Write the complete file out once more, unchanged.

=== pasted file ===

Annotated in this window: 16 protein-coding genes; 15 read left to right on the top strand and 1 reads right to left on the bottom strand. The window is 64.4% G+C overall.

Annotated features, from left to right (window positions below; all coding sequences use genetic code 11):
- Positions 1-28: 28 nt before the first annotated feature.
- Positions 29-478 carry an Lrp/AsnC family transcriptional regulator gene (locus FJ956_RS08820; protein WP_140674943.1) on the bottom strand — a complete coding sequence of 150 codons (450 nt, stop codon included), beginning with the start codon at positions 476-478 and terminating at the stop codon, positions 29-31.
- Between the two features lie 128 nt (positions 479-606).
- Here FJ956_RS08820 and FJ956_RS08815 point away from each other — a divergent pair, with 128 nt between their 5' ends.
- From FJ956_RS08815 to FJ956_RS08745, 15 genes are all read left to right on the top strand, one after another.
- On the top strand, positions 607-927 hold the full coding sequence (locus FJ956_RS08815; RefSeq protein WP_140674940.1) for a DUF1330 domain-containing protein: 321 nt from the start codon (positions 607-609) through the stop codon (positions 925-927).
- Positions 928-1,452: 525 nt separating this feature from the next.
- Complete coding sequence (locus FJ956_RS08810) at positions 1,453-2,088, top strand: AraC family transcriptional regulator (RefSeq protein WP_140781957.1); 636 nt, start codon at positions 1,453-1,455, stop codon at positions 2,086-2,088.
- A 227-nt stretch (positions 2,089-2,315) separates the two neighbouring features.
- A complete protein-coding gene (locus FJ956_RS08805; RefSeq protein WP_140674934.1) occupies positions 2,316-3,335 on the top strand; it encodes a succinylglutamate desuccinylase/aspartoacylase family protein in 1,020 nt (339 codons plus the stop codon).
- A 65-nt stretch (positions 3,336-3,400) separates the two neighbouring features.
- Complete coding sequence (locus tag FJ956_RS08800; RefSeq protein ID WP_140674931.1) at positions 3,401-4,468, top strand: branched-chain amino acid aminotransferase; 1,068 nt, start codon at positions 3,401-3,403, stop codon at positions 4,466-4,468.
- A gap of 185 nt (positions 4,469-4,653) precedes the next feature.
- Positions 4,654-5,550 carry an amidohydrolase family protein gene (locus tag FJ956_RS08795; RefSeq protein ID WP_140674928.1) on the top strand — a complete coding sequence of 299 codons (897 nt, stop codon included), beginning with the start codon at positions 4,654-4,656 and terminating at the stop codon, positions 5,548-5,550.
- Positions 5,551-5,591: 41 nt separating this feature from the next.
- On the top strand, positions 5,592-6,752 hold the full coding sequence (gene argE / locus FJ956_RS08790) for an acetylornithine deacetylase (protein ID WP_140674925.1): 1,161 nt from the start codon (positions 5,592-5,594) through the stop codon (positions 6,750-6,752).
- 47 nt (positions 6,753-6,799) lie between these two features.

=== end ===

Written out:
Annotated in this window: 16 protein-coding genes; 15 read left to right on the top strand and 1 reads right to left on the bottom strand. The window is 64.4% G+C overall.

Annotated features, from left to right (window positions below; all coding sequences use genetic code 11):
- Positions 1-28: 28 nt before the first annotated feature.
- Positions 29-478 carry an Lrp/AsnC family transcriptional regulator gene (locus FJ956_RS08820; protein WP_140674943.1) on the bottom strand — a complete coding sequence of 150 codons (450 nt, stop codon included), beginning with the start codon at positions 476-478 and terminating at the stop codon, positions 29-31.
- Between the two features lie 128 nt (positions 479-606).
- Here FJ956_RS08820 and FJ956_RS08815 point away from each other — a divergent pair, with 128 nt between their 5' ends.
- From FJ956_RS08815 to FJ956_RS08745, 15 genes are all read left to right on the top strand, one after another.
- On the top strand, positions 607-927 hold the full coding sequence (locus FJ956_RS08815; RefSeq protein WP_140674940.1) for a DUF1330 domain-containing protein: 321 nt from the start codon (positions 607-609) through the stop codon (positions 925-927).
- Positions 928-1,452: 525 nt separating this feature from the next.
- Complete coding sequence (locus FJ956_RS08810) at positions 1,453-2,088, top strand: AraC family transcriptional regulator (RefSeq protein WP_140781957.1); 636 nt, start codon at positions 1,453-1,455, stop codon at positions 2,086-2,088.
- A 227-nt stretch (positions 2,089-2,315) separates the two neighbouring features.
- A complete protein-coding gene (locus FJ956_RS08805; RefSeq protein WP_140674934.1) occupies positions 2,316-3,335 on the top strand; it encodes a succinylglutamate desuccinylase/aspartoacylase family protein in 1,020 nt (339 codons plus the stop codon).
- A 65-nt stretch (positions 3,336-3,400) separates the two neighbouring features.
- Complete coding sequence (locus tag FJ956_RS08800; RefSeq protein ID WP_140674931.1) at positions 3,401-4,468, top strand: branched-chain amino acid aminotransferase; 1,068 nt, start codon at positions 3,401-3,403, stop codon at positions 4,466-4,468.
- A gap of 185 nt (positions 4,469-4,653) precedes the next feature.
- Positions 4,654-5,550 carry an amidohydrolase family protein gene (locus tag FJ956_RS08795; RefSeq protein ID WP_140674928.1) on the top strand — a complete coding sequence of 299 codons (897 nt, stop codon included), beginning with the start codon at positions 4,654-4,656 and terminating at the stop codon, positions 5,548-5,550.
- Positions 5,551-5,591: 41 nt separating this feature from the next.
- On the top strand, positions 5,592-6,752 hold the full coding sequence (gene argE / locus FJ956_RS08790) for an acetylornithine deacetylase (protein ID WP_140674925.1): 1,161 nt from the start codon (positions 5,592-5,594) through the stop codon (positions 6,750-6,752).
- 47 nt (positions 6,753-6,799) lie between these two features.